It’s been a while since I’ve written about Dartmouth. I do so now to respond to the claims of two members of the Dartmouth community, both of whom I respect, that Dartmouth is experiencing a turnaround under its current president Jim Kim.
This is the claim of my friend Peter Robinson, a trustee, and of Charles Dameron, editor of the Dartmouth Review. Peter made the case in a letter to alumni that he and fellow trustee T.J. Rodgers wrote. Dameron made it in an editorial published in the Review.
Has Dartmouth turned it around? Or do the objections raised here on Power Line and by other “dissidents” still fully apply?
It depends on which objections we’re talking about. If we’re talking about things like insufficient attention by the president to the football team or an an unwillingness to say nice things about fraternities and the Dartmouth Review, then we have indeed witnessed a transformation under Jim Kim.
But what about academics, which I assume is the foremost issue for nearly all of Dartmouth’s critics? The two major problems I have focused on are (1) class size/inability to get into desirable classes and (2) instruction marred by the left-wing bias and/or outright foolishness of the professor.
I see no evidence of a turnaround on either score. In the spring of this year, my daughter, by then in her last term at Dartmouth, was still being shut out of courses she wanted to take in several humanities departments. And her search for that elusive third course was made more difficult by the fact that some of the courses that otherwise interested her were being taught in a foreign language — leftist, post-modern gibberish. I’ll have more to say about this soon.
It’s implausible to believe that this state of affairs has been transformed in the past nine months. Nor does my perusal of the online course guides in the departments in question indicate such a transformation.
It’s also implausible to believe that there will be a transformation in the future. Under President Kim, Carol Folt, the person primarily responsible for the academic problems I’ve tried to chronicle over the past four years, has been given greater responsibility. Kim has also promoted David Spalding, a prime mover in the successful effort to strip alumni of their ability to elect Trustees who might serve as a counter-weight to Dartmouth’s descent into a bastion of mindless leftism. And Kim has elevated veteran diversity-monger Sylvia Spears to the position of acting dean of the college.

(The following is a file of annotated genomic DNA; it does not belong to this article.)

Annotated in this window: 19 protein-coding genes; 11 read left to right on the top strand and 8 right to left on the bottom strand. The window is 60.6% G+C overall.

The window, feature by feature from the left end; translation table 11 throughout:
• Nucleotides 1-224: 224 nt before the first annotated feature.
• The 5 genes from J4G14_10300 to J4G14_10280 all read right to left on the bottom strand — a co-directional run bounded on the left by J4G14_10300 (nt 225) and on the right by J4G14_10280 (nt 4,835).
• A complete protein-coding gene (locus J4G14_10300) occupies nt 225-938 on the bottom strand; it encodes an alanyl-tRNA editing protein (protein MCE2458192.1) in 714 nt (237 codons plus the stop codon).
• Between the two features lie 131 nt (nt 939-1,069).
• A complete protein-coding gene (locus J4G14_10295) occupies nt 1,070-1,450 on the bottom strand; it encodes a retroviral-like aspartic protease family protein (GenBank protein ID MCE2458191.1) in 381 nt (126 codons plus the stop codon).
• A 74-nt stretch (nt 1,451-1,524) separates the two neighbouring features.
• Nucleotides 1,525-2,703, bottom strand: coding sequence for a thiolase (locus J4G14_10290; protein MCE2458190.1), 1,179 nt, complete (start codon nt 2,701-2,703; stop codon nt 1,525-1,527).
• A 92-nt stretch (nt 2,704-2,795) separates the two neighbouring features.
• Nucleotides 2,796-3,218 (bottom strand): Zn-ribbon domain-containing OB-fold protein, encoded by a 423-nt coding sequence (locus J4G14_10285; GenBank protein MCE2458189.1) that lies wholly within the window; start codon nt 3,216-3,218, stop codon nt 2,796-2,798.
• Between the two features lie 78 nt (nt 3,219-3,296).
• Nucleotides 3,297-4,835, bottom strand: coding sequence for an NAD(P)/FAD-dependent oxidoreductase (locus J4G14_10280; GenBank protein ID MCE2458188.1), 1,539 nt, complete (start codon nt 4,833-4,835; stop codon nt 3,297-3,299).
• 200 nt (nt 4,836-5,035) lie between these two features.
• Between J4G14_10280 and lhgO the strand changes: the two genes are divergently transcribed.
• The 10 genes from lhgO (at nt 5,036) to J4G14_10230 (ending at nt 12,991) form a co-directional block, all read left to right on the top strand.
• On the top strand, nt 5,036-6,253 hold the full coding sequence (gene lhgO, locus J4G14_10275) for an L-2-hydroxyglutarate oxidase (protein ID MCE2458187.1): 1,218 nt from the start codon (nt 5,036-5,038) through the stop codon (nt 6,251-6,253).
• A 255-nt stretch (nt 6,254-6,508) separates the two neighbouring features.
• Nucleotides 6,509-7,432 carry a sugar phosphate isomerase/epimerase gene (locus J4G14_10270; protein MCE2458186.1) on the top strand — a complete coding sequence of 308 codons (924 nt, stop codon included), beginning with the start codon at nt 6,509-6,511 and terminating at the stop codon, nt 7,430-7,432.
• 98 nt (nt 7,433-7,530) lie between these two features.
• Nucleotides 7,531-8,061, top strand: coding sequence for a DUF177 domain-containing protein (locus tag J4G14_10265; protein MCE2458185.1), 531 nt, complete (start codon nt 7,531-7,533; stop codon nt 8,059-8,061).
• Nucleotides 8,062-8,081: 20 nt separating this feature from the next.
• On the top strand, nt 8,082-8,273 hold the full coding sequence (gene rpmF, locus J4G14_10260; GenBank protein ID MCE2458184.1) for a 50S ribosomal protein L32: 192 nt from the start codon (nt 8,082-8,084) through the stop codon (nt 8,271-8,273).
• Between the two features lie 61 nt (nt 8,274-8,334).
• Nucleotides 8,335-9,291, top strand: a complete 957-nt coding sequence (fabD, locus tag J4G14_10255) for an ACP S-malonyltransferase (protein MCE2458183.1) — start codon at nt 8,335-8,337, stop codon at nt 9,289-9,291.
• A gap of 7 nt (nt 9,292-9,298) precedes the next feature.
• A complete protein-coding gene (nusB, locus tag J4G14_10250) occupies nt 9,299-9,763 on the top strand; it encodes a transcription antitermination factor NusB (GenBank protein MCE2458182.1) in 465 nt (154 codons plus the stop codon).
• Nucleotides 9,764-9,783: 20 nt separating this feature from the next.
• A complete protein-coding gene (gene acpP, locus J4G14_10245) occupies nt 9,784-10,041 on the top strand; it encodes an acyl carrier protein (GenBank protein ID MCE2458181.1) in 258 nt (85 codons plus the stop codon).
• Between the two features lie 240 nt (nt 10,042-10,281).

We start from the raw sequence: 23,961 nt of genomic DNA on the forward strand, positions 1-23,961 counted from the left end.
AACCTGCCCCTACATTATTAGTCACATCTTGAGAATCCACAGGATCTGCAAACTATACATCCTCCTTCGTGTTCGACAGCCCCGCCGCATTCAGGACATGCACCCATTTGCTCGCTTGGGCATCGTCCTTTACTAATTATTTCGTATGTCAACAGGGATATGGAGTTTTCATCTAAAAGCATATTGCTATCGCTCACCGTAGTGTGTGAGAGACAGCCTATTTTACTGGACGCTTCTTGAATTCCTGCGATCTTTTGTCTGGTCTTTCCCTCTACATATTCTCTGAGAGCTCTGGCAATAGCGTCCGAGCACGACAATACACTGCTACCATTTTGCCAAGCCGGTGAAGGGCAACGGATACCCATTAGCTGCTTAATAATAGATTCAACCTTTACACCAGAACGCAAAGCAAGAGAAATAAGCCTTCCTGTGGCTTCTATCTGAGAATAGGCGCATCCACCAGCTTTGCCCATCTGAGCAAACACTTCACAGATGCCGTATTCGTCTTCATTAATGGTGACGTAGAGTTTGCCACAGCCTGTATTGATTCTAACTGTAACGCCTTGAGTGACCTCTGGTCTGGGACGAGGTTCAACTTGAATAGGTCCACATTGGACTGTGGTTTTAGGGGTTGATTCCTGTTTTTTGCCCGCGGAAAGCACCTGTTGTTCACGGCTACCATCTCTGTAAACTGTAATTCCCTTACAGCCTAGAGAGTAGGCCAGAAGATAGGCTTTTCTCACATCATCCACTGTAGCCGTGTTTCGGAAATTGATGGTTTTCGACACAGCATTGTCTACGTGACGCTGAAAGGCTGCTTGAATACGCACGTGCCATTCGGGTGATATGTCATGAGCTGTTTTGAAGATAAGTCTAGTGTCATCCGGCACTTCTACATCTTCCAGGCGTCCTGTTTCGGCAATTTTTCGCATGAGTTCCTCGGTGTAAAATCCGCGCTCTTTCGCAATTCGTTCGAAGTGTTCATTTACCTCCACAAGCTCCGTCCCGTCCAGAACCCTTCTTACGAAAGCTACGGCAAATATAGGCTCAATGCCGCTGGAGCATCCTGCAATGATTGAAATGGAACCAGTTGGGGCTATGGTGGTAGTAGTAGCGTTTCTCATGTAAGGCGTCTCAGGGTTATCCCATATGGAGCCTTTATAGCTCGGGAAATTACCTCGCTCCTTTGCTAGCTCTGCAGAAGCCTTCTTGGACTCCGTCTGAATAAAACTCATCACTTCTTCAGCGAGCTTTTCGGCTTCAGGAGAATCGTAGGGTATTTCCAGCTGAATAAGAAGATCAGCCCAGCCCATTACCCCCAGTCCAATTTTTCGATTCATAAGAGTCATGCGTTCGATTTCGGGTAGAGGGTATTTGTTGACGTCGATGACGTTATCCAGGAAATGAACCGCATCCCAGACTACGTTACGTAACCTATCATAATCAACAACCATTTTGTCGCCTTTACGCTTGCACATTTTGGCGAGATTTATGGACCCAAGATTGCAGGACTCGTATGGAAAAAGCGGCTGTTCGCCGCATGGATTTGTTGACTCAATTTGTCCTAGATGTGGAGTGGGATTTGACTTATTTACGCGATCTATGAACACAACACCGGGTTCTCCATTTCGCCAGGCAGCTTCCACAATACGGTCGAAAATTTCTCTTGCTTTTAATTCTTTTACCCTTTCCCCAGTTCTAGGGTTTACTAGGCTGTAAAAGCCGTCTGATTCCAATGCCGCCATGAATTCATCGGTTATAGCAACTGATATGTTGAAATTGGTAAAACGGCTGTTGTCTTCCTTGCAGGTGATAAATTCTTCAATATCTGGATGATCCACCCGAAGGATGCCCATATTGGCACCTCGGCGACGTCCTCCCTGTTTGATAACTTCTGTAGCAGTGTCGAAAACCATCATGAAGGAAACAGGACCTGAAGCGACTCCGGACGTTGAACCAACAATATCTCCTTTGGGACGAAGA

None of this should come as a surprise. Kim himself is an ardent man of the left. At the time the Board of Trustees was interviewing Kim for the presidency, research revealed that he had written articles full of left-wing orthodoxy, and the inevitable accompanying jargon, about global health. In the one public appearance by Kim I’ve witnessed, it was apparent to me that he suffers from Obama worship.
As president, I understand that Kim has been pushing for a minor in something like health distribution services. One need not imagine what the politics of that minor will be. A recent graduate of Dartmouth describes a course at the College on global health as follows: “The prof spent 50% of his time bashing Reagan for ignoring the AIDS crisis because it was occurring in the gay community, and the other 50% talking about how Republicans don’t care about the world’s poor.”
Thus, even assuming that Kim has an active interest in the nature and quality of instruction in Dartmouth’s humanities courses (an assumption I don’t make — in a candid moment, he opined on the uselessness of studying philosophy), that interest militates in favor of business as usual. So, again, do his key appointments.
Peter and T.J. Rodgers address the issue of academics in their letter. But they speak mostly in generalities — “abiding commitment to excellence in teaching,” “commit[ment] to Dartmouth as the finest undergraduate institution in the world,” etc. Although they provide a few specifics, none speaks to the problems I raise above.
So why is Jim Kim getting something close to a free pass from what was once a contentious Dartmouth community? Partly because he’s a good politician. But the main explanation is found, I think, this passage from Dameron’s editorial: “After years of fighting, it may be that everyone had simply had enough of it.”
That’s understandable. There are plenty of other things for conservatives and other believers in a traditional college education to fight about. And now that Dartmouth has stripped its alumni of their best mechanism for fighting back — the ability to elect Trustees in numbers that could make a difference — it’s quite rationale to turn our attention away from Dartmouth.
But if we do, it should not be on the pretense that the fight has been won or that serious progress has been made. For now, at least, we have instead lost.
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